Coastal development buffer bill divides Georgia environmental groups

Two of Georgia’s leading environmental groups disagree on how the state should guard its coastal marshes from the intrusions of development, a new wrinkle for proposed legislation that already has plenty.

Senate Bill 101, which would re-establish a 25-foot buffer rule that existed for 10 years, passed the Senate overwhelmingly earlier this month, but the Sierra Club wants it changed or killed in the House. The Georgia Conservancy, however, says this flawed bill is better than no bill.

Now, the House member with the power to move the bill toward final passage says he’s been told state law already provides for a 25-foot buffer. With only six legislative days left in the 2015 session, time is running out for all sides to find agreement.

SB 101 is the result of Georgia Environmental Protection Director Jud Turner’s decision last year to strike down a 10-year-old regulation that enforced a development buffer around saltwater marshes in many cases. A lawsuit arguing the point is now before the state Supreme Court. Turner wants lawmakers — or the courts — to clarify the law

Business leaders, including the Georgia Chamber of Commerce, support SB 101 and say it will reduce costs and ease permitting for new projects or maintenance.

The buffers are considered important because they help reduce erosion and filter land-based pollutants such as fertilizer and insecticides that threaten the state’s environmentally sensitive coastal habitat, an area rich in wildlife that the Southern Environmental Law Center says accounts for one-third of all marshland on the East Coast. The exemptions that would be allowed by the bill, however, include new sea walls, which environmentalists say could clear the way for new development along pristine parts of the coast.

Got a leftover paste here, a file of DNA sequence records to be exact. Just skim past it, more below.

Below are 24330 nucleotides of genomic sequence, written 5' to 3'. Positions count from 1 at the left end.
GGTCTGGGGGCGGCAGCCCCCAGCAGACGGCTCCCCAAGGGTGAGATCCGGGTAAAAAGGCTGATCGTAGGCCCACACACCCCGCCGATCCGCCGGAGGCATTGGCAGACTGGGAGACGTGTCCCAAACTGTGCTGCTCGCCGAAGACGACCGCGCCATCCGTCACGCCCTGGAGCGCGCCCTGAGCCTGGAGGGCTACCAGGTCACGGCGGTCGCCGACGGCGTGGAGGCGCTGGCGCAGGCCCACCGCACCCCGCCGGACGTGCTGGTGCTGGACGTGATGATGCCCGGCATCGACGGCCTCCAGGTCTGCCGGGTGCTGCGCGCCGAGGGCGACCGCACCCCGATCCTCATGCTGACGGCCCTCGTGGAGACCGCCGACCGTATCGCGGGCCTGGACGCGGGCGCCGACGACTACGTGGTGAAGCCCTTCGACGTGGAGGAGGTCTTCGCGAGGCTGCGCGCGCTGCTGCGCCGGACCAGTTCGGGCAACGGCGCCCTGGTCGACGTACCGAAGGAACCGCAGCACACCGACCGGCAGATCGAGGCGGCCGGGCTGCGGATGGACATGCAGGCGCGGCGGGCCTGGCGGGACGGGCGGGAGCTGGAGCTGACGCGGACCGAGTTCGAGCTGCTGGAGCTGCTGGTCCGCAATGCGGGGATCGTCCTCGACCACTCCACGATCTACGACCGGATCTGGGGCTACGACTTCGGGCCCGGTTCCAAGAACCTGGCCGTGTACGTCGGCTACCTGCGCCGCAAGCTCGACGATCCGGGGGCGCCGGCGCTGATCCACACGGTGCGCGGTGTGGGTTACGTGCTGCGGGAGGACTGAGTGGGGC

Meanwhile, the Sierra Club and its allies have expressed concern about the power the bill would give to Turner to decide who qualifies for some exemptions to the proposed buffer because Turner was previously a lobbyist for the Sea Island Co., one of the coast’s major developers.

Turner said his agency provided a first draft of the bill but that lawmakers amended it to add additional exemptions. He also noted that he worked for the Sea Island Co. when it was under different ownership.

Efforts to reach Sea Island officials were unsuccessful.

“Any actual conflict of interest, should one arise, could be addressed using my authority to recuse myself,” Turner told The Atlanta Journal-Constitution in a statement. “EPD issues many buffer variances each year and they are always done in the interest of protecting the waterways while supporting reasonable development needs.”

Turner said he hopes the bill will provide “legal clarity” and protect the coastal wetlands.

The Southern Environmental Law Center is concerned it will do neither.

“We think putting a marsh buffer protection clearly into statute like this is a great step to protect the coast, but Senate Bill 101 has so many exemptions to the buffer that it’s almost like the exceptions swallow the rule before the rule even goes into effect,” said Gil Rogers, an attorney with the center.

Robert Ramsay, president of the Georgia Conservancy, says there are provisions in the bill that it, too, does not favor.

“Our perspective is while 101 is not perfect, this thing needs to move on for a full vote in the House,” Ramsay said. “Not getting marsh buffer legislation this year, and every day that goes by we’re closer to that, is just not in our opinion a good outcome.”

Sen. Ben Watson, R-Savannah, the bill’s sponsor, said SB 101 is not an end run around regulations.

“We’ve worked with (environmentalists) throughout the process,” Watson said, and noted that “many times when you catch it from both sides it’s a good bill.”

Another potential obstacle to the bill is the powerful chairman of the House Rules Committee, Rep. John Meadows, R-Calhoun. Meadows has great power to determine which bills reach the House floor.

Meadows told The Atlanta Journal-Constitution that he isn’t sure the bill is needed.

“I’ve been led to believe we have a 25-foot buffer,” Meadows said, referring to an opinion from House lawyers saying as much.

“I don’t want to pass a bill just for the sake of passing a bill,” he said. “If we already have a buffer, why do we need the bill?”

Sea Island resident Jane Fraser, however, said a bill is needed, just not this bill.

“The point of a buffer is to buffer,” Fraser said. SB 101 as written won’t stop encroachment into the marsh, she said.

“The marsh is the nursery,” she said. “You poison it and you poison our own livelihood. It borders on insanity.”

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